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Next message Tim posted on Thursday, 29 December, 2005 - 01:07 am is an interview with Steve Gray
Next message Tim posted on Thursday, 29 December, 2005 - 01:11 am
Sorry for posting in the wrong place, this isn't an e-bay alert at all. (I hope no-one thinks SG is selling his soul by me posting this is in the wrong part of the forum).
Next message Tricky posted on Thursday, 29 December, 2005 - 09:37 am
Must be the Christmas Booze...
Next message Tim posted on Thursday, 29 December, 2005 - 05:14 pm
...more likely the withdrawal, I've developed a fine tremor that means I hit the keys unpredictably.

Anyway the SG interview is well worth the read.
Next message Chris posted on Thursday, 29 December, 2005 - 09:59 pm
Thanks for drawing this interview to our attention, Tim. A very entertaining and informative read; some great anecdotes and memories. Nice to see the likes of Brian Bennett, Alan Hawkshaw and Dave Richmond (all former Shadows) getting good mentions here and there. I had no idea that Steve accompanied Olivia Newton-John on her 1974 Eurovision appearance, for example.

I noticed that there are also interviews elsewhere on the site with the likes of Hawkshaw and John Gregory. I've got a John Gregory LP called 'The Detectives', which consists of really jazzy versions of detective themes such as Kojak, Harry O, SWAT, Macmillan & Wife, etc... Always loved it and will read these interviews later. There's also one with Francis Monkman, which I think I've already read.

So, yeah, a very worthwhile and revealing read. Thanks.
Next message Tim posted on Sunday, 01 January, 2006 - 04:36 pm
An worthwhile read too I thought - when Steve says he was playing 40 hours a week in studios I wonder just what else he played on. Interesting that he arranged and played on the Walker Brothers 'No Regrets' album - hope he did the title track which has always been one of my favourite records.

SG talks about his classical influences - I'd listened to his Guitar Concerto again recently and thought I heard some Stravinsky influence (Petrushka particularly came to mind), though he doesn't mention that in the CD notes.
Next message Steve Gray posted on Tuesday, 03 January, 2006 - 01:08 pm
Yes Tim, I did the whole album. Scott Walker was great to work with - easy-going, relaxed and very clear about what he wanted, but still willing to let you try things.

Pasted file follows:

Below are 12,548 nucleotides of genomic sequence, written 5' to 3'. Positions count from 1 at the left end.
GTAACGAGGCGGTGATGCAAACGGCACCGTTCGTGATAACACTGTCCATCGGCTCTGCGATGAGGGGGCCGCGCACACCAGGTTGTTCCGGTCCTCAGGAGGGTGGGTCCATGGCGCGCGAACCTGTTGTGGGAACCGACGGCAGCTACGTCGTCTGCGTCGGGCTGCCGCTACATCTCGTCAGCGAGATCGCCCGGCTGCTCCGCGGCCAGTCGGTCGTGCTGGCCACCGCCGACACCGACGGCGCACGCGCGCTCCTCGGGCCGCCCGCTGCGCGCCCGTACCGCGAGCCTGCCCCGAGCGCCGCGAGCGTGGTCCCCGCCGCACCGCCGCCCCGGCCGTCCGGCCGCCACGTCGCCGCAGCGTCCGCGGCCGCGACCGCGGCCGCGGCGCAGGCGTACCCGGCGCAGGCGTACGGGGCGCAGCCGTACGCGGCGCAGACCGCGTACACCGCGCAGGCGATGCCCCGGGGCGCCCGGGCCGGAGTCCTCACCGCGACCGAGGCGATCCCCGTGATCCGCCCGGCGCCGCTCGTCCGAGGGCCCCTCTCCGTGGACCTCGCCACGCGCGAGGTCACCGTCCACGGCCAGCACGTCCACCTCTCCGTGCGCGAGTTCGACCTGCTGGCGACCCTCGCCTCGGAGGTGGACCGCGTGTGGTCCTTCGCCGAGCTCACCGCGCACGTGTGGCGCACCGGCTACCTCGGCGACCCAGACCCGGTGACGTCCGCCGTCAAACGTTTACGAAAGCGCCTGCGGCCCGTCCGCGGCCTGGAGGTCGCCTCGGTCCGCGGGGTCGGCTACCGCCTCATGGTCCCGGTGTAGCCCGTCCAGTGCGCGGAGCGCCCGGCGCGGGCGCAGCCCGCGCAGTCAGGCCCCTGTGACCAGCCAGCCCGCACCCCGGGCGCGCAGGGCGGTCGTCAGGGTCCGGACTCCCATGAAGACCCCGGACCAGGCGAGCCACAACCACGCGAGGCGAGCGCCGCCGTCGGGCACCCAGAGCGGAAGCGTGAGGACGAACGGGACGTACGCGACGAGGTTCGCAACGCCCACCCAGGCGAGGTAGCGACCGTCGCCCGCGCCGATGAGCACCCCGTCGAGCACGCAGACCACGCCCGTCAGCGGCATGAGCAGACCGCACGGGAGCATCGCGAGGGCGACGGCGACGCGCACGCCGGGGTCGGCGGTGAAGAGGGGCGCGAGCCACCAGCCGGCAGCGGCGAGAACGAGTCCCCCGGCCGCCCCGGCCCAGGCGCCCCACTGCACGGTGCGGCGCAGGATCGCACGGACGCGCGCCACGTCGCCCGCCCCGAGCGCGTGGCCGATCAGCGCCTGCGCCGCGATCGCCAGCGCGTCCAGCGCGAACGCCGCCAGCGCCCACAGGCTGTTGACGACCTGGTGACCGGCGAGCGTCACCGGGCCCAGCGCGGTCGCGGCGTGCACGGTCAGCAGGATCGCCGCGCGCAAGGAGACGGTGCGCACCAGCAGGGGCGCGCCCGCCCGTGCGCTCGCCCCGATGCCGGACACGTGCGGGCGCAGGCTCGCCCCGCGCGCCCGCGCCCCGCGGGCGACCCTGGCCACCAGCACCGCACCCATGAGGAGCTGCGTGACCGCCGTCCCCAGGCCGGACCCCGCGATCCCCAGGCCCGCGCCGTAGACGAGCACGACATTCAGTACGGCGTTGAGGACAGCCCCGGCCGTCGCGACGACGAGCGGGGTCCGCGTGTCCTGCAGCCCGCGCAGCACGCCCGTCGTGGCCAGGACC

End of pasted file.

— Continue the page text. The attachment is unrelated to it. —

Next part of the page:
Interesting what you say about the guitar piece. I don't think any orchestral composer of the 20th century could escape Stravinsky - he was just so damn big. But looking back I have to say the main influence, apart from Hollywood B-movies in the slow movement, was Charles Koechlin.

I first came across him when I arranged an album for Bruce Forsyth (another pleasure; he's a very musical and musically-aware man). Brian Bennett played drums on it and when he heard a chord that I'd voiced in an unusual way he said "That sounds like Bandar-Log". I didn't know 'Les Bandar-Log' but I did know that Brian knew more about 20th century orchestral music than most people, so I checked it out. It's part of the 'Jungle Book' suite; an unexpected subject for a French composer and one that took him 40 years to write.

And it's wonderful, and writing about it reminds me that I haven't heard it in a few years. I'll rectify that right now.
Next message Bill D posted on Tuesday, 03 January, 2006 - 08:43 pm
"Bandar-log" is Hindi for "monkey people". In "The Jungle Book", it refers to the rhesus monkeys that gave Mowgli so much trouble.

Sorry. I know, get a life! :-)
Next message Tim posted on Wednesday, 04 January, 2006 - 12:14 am
Koechlin's only a name to me so I ought to track some down to have a listen ("I'm looking for a CD of the Jungle Book without I'm the King of the Swingers").

What I put about a Stravinsky influence - it's a bit like a late 20th century painter who'd escaped Picasso (those who call themselves 'painters and decorators' excepted). I felt I could hear that influence rather than Debussy, Ravel, Bartok, all of whom Steve mentions in the same interview.
Next message Steve Gray posted on Wednesday, 04 January, 2006 - 11:37 am
Point taken Tim. In fact I was using orchestral techniques, or variants of them, developed by all the composers mentioned here. How it all comes out sounding is another story and one that, in a sense, is out of my hands. I've never met a composer who knows exactly what he or she has written before it's been played.
Next message Tim posted on Wednesday, 04 January, 2006 - 12:18 pm
There's a myth amongst people who've never tried playing any music that musical notation is so precise all a performer (or player in that line of thinking) does is do what's written down - a bit like building Ikea furniture.

Ravel had all sorts of disagreements about the the playing of his music, famously declaring 'performers are slaves' and I'm told covering his scores with all sorts of instructions. Though of course when he played piano at the premiere of his violin sonata he played a different rhythm than he'd written (and rehearsed) for the third movement, expecting the fiddle player to follow.

PS I don't think this story was the origin of Roxy's 'Slave to the Rhythm';-)
Next message Bill D posted on Wednesday, 04 January, 2006 - 09:52 pm
When I first got 'into' classical music, I didn't see the point of having more than one version of a piece. (Here, I mean 'straight' classical versions, as opposed to the very different versions that Sky or a jazz band or even B. Bumble and the Stingers might do.)

As time went on and as my collection expanded, I began to appreciate different performers' interpretations. I didn't always like them. Being a bit of a stick in the mud, I usually preferred the first version I heard first. But not always.

A good example of this is Domeniconi's 'Koyunbaba'. I had JW's version (on 'The Guitarist') but a guitarist friend recommended Antigoni Goni's recital for Naxos. I wrote back to him raving about this great piece. He told me that I already had it. Somehow, JW's hadn't made the same impression on me.